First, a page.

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Through education, scholarship, and outreach the University of Minnesota builds understanding and equality among communities across town, across the state, and across the world. Donors join University faculty and students in their commitment to furthering the social and cultural rights of all—whether they are torture victims in a war-torn country, underprivileged youth in a struggling inner-city neighborhood, or rural residents who want more opportunities.
While sifting through thousands of immigration files from the first half of the 20th century, Erika Lee, a past McKnight Land Grant Professor and Fesler-Lampert Professor in Public Humanities, found plenty of material for a book on the Angel Island Immigration Station in San Francisco, co-authored with historian Judy Yung. But her scholarly research for what would become Angel Island: Immigrant Gateway to America also turned up a lost chapter of her personal history when she found the interrogations, passport photos, and wedding pictures of her grandparents, who had come to the United States from China. "They came during a time when several hundred thousand Chinese were seeking opportunity abroad." Lee explains. "The problem was that the United States had passed restrictive laws relating to Chinese immigration starting in the 1880s." All the barriers made it a time many Chinese immigrants—including Lee's grandparents—wanted to forget. "I was finally able to recover that piece of family history and tell that story again," she notes. "So, it's a personal story but it's also a story about a community that's learning to find its place in American history."
Explore the difficult history of Chinese immigrants to America in a slideshow narrated by professor Erika Lee
The bloody civil wars in the former Yugoslavia at the end of the last century are still fresh in the mind of Monica Miller, ’09 J.D. The inaugural Dobiáš Human Rights Fellow, Miller worked at the International Criminal Tribunal for the Former Yugoslavia in The Hague, Netherlands. “I worked in the Office of the Prosecutor, which prepares cases against persons accused of war crimes in the 1990s,” she explains. Experience like Miller’s was what donor Bill Drake, ’66 J.D., had in mind when he established the fellowship in honor of his good friends Prem and Hana Dobiáš, both of whom survived the Holocaust. “To spread awareness of how human rights abuses happen and to hold people accountable, these stories can’t be forgotten,” Drake says. Miller worked on the case against Radovan Karadžić, who has been indicted for genocide and other war crimes. “The process was incredible; the cases often included hundreds of witnesses and thousands of documents,” she says. “Some of the accused were at large for many years, but case work was still done, without knowing if they would ever be apprehended.”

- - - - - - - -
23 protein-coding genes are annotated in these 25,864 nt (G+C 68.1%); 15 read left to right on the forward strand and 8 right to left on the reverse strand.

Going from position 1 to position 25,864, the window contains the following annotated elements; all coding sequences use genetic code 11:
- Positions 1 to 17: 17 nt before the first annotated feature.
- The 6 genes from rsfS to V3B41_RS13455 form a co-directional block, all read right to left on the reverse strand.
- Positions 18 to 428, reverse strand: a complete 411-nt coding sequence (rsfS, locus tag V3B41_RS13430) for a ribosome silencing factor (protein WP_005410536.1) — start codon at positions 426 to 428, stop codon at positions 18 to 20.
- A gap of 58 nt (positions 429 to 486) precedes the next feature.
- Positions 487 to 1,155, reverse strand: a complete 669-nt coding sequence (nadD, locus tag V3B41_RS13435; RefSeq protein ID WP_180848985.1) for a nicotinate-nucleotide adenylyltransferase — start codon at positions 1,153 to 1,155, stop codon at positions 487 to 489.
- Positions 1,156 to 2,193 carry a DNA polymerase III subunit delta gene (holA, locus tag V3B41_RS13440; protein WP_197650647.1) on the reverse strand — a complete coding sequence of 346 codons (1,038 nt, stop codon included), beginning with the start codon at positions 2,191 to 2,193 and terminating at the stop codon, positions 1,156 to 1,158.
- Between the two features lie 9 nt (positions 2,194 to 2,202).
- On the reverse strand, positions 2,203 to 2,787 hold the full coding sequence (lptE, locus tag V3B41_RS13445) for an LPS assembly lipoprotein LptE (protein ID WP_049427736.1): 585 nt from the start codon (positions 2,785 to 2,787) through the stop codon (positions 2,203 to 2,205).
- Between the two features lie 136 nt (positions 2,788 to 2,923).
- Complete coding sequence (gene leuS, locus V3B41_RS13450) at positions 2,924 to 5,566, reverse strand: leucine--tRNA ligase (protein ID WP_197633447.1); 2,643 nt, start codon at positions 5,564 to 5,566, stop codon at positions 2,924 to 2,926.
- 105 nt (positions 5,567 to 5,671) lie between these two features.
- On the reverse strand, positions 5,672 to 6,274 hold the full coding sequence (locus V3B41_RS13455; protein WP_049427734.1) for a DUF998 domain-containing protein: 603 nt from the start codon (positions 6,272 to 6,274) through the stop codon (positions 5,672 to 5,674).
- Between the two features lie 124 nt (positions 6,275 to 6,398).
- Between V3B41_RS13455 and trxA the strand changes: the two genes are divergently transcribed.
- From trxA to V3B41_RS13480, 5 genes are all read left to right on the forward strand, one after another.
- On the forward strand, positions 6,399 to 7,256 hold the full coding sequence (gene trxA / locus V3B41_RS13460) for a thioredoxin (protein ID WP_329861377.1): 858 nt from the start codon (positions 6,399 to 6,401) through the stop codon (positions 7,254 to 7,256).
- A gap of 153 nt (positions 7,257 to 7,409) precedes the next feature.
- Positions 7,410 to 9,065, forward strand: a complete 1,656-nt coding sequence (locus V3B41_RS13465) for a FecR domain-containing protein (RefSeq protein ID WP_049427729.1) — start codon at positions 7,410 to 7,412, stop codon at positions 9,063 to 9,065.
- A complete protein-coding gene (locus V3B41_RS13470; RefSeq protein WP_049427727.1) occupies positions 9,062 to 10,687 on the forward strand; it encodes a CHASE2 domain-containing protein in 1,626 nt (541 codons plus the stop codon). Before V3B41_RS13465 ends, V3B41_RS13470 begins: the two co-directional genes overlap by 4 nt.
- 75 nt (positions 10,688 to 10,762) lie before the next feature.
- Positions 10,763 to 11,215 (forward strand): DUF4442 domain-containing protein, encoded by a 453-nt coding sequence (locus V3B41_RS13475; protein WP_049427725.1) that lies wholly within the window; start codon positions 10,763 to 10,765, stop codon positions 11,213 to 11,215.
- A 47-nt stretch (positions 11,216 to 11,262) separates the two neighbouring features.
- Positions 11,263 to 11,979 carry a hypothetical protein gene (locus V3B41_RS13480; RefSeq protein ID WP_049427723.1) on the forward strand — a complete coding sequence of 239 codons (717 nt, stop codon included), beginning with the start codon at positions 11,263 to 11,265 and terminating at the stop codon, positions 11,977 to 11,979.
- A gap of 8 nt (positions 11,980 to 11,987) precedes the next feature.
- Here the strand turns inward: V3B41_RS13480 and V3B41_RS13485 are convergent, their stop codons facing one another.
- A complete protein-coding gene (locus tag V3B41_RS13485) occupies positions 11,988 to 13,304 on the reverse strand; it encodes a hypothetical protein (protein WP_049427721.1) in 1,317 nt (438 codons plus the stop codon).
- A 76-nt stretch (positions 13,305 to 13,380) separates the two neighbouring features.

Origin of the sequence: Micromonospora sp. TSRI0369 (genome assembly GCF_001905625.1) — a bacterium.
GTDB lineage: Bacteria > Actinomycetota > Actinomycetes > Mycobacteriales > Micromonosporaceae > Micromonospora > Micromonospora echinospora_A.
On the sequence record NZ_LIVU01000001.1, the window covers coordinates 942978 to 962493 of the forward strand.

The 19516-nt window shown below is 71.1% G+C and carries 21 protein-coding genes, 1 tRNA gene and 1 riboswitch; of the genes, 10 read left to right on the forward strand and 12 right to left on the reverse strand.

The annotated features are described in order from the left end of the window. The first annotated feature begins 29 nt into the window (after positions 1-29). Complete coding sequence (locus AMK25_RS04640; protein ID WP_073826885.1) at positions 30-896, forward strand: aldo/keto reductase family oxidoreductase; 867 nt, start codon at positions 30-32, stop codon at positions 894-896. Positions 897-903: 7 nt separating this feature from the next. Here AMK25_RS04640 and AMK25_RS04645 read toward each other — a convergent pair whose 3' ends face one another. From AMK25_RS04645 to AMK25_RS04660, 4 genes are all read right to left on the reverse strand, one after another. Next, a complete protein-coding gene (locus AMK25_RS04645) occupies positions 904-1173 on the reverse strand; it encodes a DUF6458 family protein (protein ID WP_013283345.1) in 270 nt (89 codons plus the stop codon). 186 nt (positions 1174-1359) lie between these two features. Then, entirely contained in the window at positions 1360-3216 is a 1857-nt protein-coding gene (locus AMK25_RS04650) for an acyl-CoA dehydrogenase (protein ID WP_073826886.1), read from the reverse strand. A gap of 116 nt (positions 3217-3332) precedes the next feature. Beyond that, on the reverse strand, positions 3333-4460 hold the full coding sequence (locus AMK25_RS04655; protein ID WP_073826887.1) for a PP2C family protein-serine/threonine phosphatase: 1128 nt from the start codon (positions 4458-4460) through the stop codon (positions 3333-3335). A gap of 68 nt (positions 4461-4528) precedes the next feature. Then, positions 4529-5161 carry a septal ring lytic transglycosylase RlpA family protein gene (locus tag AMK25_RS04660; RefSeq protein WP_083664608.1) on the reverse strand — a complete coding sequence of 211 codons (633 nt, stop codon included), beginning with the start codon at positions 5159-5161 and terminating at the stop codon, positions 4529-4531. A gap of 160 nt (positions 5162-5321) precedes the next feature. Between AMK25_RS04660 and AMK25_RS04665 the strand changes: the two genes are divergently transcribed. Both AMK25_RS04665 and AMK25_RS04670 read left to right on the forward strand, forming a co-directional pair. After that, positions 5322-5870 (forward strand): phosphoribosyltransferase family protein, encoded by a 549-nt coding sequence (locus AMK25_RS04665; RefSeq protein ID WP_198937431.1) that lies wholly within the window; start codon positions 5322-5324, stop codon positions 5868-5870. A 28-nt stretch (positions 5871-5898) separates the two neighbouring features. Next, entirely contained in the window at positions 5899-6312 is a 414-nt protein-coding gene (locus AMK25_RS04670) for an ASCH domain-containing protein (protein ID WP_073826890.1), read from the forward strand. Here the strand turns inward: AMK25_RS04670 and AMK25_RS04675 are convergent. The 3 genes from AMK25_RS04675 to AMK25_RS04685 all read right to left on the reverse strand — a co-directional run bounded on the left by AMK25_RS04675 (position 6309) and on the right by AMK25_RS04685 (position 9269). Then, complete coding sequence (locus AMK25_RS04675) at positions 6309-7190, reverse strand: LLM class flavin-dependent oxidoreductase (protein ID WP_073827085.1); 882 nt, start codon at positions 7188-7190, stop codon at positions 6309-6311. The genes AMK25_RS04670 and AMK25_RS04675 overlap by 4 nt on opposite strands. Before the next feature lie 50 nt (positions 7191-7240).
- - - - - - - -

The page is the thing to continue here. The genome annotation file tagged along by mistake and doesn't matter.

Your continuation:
View a slideshow about the life of Holocaust survivor and fellowship honoree Prem Dobiáš.
For overall healthy development, kids need nurture in nature. Studies show that time in nature can reduce obesity, lengthen attention spans, and heighten curiosity. But inner-city youth often lack access to the great outdoors, which is why the U’s Landscape Arboretum brings nature to the city through its privately supported Urban Children’s Garden in Residence program. The Arboretum partners with local agencies to offer kids ages five through nine a chance to get their hands dirty exploring nature and learning about the connections between plants and daily life. Michael Deleon, a program alum who returned to teach at the Children’s Garden, said, “Without this program, I wouldn’t have gained the confidence and skills to get a job and continue in school.”
Explore the Urban Children’s Garden in a short video.